Leuchtenbergia (2003)

PhotoBy Eric Driskill (February 2003)

Subfamily: Cactoideae
Tribe: Cactaceae
Genus: Leuchtenbergia
Species: principis

This monotypic (having only one species) genus is found in limestone soil throughout the Chihuahuan Desert of northern and central Mexico in Coahuila, San Luis Potosi, Guanajuato, Zacatecas and Hidalgo. Leuchtenbergia principis was listed in Appendix I of the first CITES list (1992), but downlisted to Appendix II in CITES 1996. Common names for Leuchtenbergia principis are agave cactus, cob cactus and prism cactus.

These plants are solitary, occasionally caespitose and low-growing, usually 7 to 14 inches high. Their roots are large and fleshy. Stems are globose to short cylindrical and distinctly tuberculate. Ribs are absent.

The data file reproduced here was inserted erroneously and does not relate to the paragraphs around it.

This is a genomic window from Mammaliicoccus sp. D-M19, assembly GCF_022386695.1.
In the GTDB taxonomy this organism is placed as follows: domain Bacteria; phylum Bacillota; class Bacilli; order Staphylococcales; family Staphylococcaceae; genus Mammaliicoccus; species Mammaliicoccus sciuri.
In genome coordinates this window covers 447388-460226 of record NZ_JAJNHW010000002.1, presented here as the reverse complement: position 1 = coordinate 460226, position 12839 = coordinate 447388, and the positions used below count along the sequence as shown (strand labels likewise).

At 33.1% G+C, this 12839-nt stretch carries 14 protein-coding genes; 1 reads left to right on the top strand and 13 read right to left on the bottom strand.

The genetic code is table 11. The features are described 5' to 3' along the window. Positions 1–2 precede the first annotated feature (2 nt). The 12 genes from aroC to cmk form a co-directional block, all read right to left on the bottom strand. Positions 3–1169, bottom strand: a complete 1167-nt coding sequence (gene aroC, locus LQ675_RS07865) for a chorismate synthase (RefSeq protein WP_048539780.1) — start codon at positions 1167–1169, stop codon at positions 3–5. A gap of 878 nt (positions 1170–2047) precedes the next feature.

Tubercles are 4 to 5 inches long, somewhat leaflike and triangular in cross section, with terminal areoles. Up to 6 inches long, the yellowish flattened spines are flexible, papery and often twisted. The plants’ fragrant, yellow funnelform flowers open during the day and often last for several days.

L. principis are popular in cultivation, for they flower freely throughout late spring and summer, and are quite hardy. This has taken a toll on plants in the wild.

According to Wilhelm Barthlott, the cacti were cultivated in Europe as early as 1846. William Hooker then described leuchtenbergia in 1848, honoring Eugene Beauharnais, duke of Leuchtenberg and stepson of Napoleon Bonaparte.

Leuchtenbergias probably are most closely related to ferocactus, and hybrids between the two genera, called xFerobergia, have been made.

I have enjoyed two L. principis in my collection for several years. The older and bigger of the two has bloomed each year. They do not require any unique attention, in my experience. I use the regular soil mix I use with most of my plants, with the addition of a little lime.

In my opinion, these are odd plants that don’t look much like cacti. Many people that see them also find it hard to believe they are cacti.